A city man who admitted to trying to burn his apartment by putting propane tanks in the kitchen stove couldn’t say why he did it, and that concerned the judge presiding over his case.
Schenectady County Court Judge Karen Drago formally sentenced Jason Salisbury to six years in prison Wednesday, after he pleaded guilty earlier to one count of second-degree attempted arson.
During the sentencing, she referenced a pre-sentencing investigation, which included an interview with the probation department.
“Although you admitted your guilt, you were still not able to articulate your reason for setting the fire that put your family in jeopardy,” Drago told Salisbury. “That causes this court great concern.”
She ordered Salisbury to be screened for various programs while in prison, including any mental health programs available.
The arson attempt not only put others in jeopardy, but it also led to four members of Salisbury’s family and his girlfriend facing their own criminal charges for allegedly trying to cover for him. Two of the four have already pleaded guilty to related charges and face probation. Charges against the other two remain pending.
Though Salisbury couldn’t articulate his reasons, prosecutors were set to argue at trial that the scheme was aimed at getting himself into a better apartment by burning his old one.
No one was hurt in the July 2011 fire at Salisbury’s 623 Brandywine Ave., apartment. But at the time Salisbury started the fire, there were people living in the upstairs apartment. Salisbury also was accused of leaving his two dogs behind to die. The dogs were uninjured.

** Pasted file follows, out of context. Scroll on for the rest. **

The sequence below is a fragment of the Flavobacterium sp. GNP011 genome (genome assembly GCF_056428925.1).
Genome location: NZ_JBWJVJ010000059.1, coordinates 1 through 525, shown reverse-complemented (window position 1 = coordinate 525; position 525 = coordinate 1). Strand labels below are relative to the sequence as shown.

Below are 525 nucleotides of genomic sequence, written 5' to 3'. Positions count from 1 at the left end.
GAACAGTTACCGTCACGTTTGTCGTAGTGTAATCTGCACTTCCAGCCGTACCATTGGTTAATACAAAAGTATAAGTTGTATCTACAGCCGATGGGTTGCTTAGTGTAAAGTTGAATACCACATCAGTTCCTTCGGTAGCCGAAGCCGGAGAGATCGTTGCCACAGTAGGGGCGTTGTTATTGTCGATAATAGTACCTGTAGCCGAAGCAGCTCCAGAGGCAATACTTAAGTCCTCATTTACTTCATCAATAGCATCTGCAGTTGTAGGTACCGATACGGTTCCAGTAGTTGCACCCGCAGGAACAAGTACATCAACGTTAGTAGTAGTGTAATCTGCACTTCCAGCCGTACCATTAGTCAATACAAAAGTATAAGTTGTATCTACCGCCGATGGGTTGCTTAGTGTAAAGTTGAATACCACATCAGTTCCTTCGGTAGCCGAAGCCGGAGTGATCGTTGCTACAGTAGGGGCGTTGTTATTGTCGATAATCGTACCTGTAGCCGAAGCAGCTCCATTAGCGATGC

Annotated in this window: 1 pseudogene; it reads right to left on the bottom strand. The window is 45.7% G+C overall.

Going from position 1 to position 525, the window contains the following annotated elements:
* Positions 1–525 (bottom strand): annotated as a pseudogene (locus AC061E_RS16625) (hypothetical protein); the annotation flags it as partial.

Firefighters quickly extinguished the blaze and concluded it was intentionally set.
A quick 911 call helped get firefighters to the scene before the fire could spread, resulting in minimal damage to the building. One witness tried to enter the apartment before firefighters arrived in an attempt to get the dogs out, prosecutor John Healy has said.
Investigators believe Salisbury thought he would receive help from the Red Cross after the fire and that that help could lead to him moving up the waiting list at an apartment complex. As it turned out, the fire ended up being small enough that he and the other residents were back in the same apartment shortly after the blaze, Healy has said.
Investigators quickly realized the fire had been intentionally set when they discovered propane tanks inside the apartment’s stove, which had been turned on. Safety mechanisms on the tanks prevented an explosion inside the oven, Healy said, but the fire resulted from those mechanisms venting gas.
Of the others accused of covering for Salisbury, none were accused of knowing about the scheme beforehand. The four are accused of telling investigators Salisbury was visiting his father in the hospital at the time of the fire.
Salisbury’s mother, Jessica Bender, 50, and sister, Amanda Salisbury, 27, each have pleaded guilty to misdemeanor perjury and face probation. Charges against his girlfriend, Amanda Stabile, 21, and his father, Alfred Salisbury, 60, are pending.
Drago went forward with Jason Salisbury’s sentencing despite a request from defense attorney Steve Signore for a delay so Salisbury could complete his studies locally for a GED. Drago denied the request, saying she didn’t want to start making such delays a practice. The judge, however, did tell Salisbury she hoped he would continue his studies while in state prison and she was confident he could get the diploma there.